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Someone made a massive Marine Corps Air Station out of Legos and it's absolutely glorious
If you're like me, then you might have memories of walking through toy stores as a kid and going ape shit over those massive box sets of Legos — you know, the ones that cost as much as a car payment and require half a kitchen table to stage — before your parent drags you to the other end of the aisle, and (if you're lucky) buys you off with the cheapest Lego kit there. Usually Jar Jar Binks or a train conductor, instead of the X-Wing or sci-fi battle tank you really wanted.
Such is life. Legos are designed to drive children into chaotic building frenzies that deplete their parents' bank accounts.
Then we grow up and forget about those little multicolored cubes, and their sharp corners (unless we step on one of those deadly caltrops). That is, until someone makes this:
Seriously the best thing to ever come out of Twentynine Palms.Beyond the Brick
This 75-square foot Lego Marine Corps Air Station was constructed by Paul Thomas and shown at Bricks by the Bay, an annual exhibition for Lego aficionados and fans in Santa Clara, California. The massive set, which was uploaded to Beyond the Brick and reported on by The Aviationist's David Cenciotti, was inspired by Marine Corps Air Ground Combat Center Twentynine Palms, California, and is probably the only good thing to have ever come out of one of the Corps' most reviled duty stations.
Screw it, this thing is never getting off the ground, let's go grab a beer at the Blockstripes NCO club.Beyond the Brick
The diorama is 10 by 7.5 feet, and includes a small squadron of Lego F-35B Lightning IIs (no word on whether these Lego variants are combat ready); three MV-22 Ospreys; a CH-53E Super Stallion; an attack helicopter that appears to be an AH-1Z Viper based on four rotor blades; and a host of support and logistic vehicles.
And of course, since it's a Marine Corps Lego base, there are, well, jarheads — or would they be blockheads?
Even Lego Marines routinely show up wearing the wrong uniform of the day.Beyond the Brick
There's Lego Marines loading into Lego Ospreys, doing repairs on aircraft, and based on that tiny blue portajohn on the set's edge, drawing Lego dicks with tiny Lego markers. For added realism, the set also includes a Lego Humvee towing a water buffalo, because you know 1st Sgt. Brick gave his Marines a hearty peptalk about passing out during formation that included the words: "Hydrate or die."
Even in Lego land, duty has no friends.Beyond the Brick
Unfortunately, the diorama doesn't appear to be for sale, so instead, we here at Task & Purpose strongly encourage any E-3s reading this to save the money they're about to blow on a new lifted pickup and go broke buying Lego kits instead. (If you do, take some photos and send them our way.)
Despite what you may have heard, the Army has not declared war on mustaches.
The Army W.T.F! Moments Facebook page on Monday posted a memo written by a 3rd Infantry Division company commander telling his soldiers that only the fittest among them will be allowed to sprout facial hair under their warrior nostrils.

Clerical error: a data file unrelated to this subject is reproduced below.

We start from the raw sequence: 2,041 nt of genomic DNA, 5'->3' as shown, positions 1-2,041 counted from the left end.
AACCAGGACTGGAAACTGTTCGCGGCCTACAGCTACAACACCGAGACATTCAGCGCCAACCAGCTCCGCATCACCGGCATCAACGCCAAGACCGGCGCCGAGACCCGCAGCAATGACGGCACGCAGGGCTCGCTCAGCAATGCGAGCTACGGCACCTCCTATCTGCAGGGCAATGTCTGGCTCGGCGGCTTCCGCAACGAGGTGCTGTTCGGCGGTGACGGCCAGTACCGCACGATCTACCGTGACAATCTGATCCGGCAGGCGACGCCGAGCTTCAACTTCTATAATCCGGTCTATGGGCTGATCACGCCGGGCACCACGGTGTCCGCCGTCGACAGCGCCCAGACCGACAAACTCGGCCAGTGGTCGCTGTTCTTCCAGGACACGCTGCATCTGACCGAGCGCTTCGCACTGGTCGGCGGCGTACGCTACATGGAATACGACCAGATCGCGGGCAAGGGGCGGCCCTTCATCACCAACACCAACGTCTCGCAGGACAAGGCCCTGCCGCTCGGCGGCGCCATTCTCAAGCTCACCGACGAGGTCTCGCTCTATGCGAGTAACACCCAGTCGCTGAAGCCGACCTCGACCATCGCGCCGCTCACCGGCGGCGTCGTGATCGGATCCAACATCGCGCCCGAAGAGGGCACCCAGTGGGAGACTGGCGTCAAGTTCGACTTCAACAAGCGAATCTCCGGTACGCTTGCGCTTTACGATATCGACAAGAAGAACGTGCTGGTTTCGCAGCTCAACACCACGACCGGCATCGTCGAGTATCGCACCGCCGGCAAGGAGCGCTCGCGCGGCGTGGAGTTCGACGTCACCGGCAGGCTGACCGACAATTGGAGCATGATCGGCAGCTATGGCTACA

"During my tenure at Battle Company, I have noticed a direct correlation between mustaches and a lack of physical fitness," the memo says. "In an effort to increase the physical fitness of Battle Company, mustaches will not be authorized for any soldier earning less than a 300 on the APFT [Army Physical Fitness Test]."
The Defense Visual Information Distribution Service (DVIDS) is the largest official database of U.S. military media available for public consumption. It is also an occasional source of unexpected laughs, like this gem from a live fire exercise that a public affairs officer simply tagged 'Fire mortar boom.' In the world of droll data entry and too many acronyms, sometimes little jokes are their own little form of rebellion, right?
But some DVIDS uploads, however, come with captions and titles that cut right to the core, perfectly capturing the essence of life in the U.S. military in a way that makes you sigh, facepalm, and utter a mournful, 'too real.'
The US military does not need Iraqi permission to provide close air support or evacuate wounded troops in 'emergency circumstances'
The U.S. military does not need Iraqi permission to fly close air support and casualty evacuation missions for U.S. troops in combat, a top spokesman for the U.S.-led coalition fighting ISIS clarified on Tuesday.
Army Col. James Rawlinson clarified that the Iraqis do not need to approve missions in emergency circumstances after Task & Purpose reported on Monday that the U.S. military needed permission to fly CAS missions for troops in a fight.
It all began with a medical check.
Carson Thomas, a healthy and fit 20-year-old infantryman who had joined the Army after a brief stint in college, figured he should tell the medics about the pain in his groin he had been feeling. It was Feb. 12, 2012, and the senior medic looked him over and decided to send him to sick call at the base hospital.
It seemed almost routine, something the Army doctors would be able to diagnose and fix so he could get back to being a grunt.
Now looking back on what happened some seven years later, it was anything but routine.